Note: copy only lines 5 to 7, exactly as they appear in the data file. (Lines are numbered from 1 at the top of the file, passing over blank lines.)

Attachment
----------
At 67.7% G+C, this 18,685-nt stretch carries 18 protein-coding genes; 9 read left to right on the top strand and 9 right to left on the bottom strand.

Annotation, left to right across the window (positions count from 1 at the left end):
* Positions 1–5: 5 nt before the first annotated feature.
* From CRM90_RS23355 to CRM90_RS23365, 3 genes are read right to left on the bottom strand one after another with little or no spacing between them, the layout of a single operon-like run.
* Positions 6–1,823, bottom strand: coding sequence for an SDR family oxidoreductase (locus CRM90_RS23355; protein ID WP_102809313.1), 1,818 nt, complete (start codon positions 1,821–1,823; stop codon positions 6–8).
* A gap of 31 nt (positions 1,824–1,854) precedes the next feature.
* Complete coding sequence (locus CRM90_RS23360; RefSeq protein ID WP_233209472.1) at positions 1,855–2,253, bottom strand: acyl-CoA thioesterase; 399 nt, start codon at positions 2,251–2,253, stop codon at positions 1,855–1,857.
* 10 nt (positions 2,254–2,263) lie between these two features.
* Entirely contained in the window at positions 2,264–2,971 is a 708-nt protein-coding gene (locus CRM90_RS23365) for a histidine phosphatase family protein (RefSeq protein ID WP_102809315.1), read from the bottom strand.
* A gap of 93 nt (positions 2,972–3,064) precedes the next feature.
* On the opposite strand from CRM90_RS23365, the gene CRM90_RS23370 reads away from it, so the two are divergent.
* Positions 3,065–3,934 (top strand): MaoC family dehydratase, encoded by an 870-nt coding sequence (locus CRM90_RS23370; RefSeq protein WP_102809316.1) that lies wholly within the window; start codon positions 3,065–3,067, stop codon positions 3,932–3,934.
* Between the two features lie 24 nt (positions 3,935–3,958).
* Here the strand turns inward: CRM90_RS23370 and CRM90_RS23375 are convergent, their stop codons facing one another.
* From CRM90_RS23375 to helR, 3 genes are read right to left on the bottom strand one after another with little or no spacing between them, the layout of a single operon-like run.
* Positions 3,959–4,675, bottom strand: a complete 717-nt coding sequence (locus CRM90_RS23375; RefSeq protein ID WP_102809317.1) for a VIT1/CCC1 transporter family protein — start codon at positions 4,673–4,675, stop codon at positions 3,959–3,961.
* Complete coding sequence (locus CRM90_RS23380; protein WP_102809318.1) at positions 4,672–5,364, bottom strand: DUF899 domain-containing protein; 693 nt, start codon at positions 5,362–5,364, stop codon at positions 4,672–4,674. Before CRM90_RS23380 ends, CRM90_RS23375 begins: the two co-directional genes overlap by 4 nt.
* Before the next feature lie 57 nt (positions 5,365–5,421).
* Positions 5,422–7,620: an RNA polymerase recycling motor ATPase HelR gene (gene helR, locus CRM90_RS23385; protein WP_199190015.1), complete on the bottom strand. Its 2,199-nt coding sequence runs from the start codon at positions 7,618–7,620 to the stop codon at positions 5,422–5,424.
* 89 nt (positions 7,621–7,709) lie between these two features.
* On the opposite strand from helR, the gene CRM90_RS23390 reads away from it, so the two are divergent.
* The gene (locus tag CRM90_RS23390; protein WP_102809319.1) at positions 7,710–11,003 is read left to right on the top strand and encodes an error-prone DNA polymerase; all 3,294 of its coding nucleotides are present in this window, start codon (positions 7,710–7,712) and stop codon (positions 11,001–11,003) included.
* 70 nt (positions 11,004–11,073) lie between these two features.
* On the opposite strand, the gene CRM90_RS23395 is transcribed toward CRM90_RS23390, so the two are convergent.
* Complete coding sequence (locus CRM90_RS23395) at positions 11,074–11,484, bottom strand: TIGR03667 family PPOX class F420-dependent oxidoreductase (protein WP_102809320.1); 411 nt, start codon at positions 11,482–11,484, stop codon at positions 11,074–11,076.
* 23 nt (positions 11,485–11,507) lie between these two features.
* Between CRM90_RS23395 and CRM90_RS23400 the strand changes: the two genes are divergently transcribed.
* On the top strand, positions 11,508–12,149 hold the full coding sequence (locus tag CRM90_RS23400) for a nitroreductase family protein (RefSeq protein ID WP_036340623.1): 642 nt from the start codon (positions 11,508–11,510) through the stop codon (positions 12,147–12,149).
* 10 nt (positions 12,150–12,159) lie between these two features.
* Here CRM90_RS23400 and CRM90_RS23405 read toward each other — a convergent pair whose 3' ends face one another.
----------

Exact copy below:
* Positions 6–1,823, bottom strand: coding sequence for an SDR family oxidoreductase (locus CRM90_RS23355; protein ID WP_102809313.1), 1,818 nt, complete (start codon positions 1,821–1,823; stop codon positions 6–8).
* A gap of 31 nt (positions 1,824–1,854) precedes the next feature.
* Complete coding sequence (locus CRM90_RS23360; RefSeq protein ID WP_233209472.1) at positions 1,855–2,253, bottom strand: acyl-CoA thioesterase; 399 nt, start codon at positions 2,251–2,253, stop codon at positions 1,855–1,857.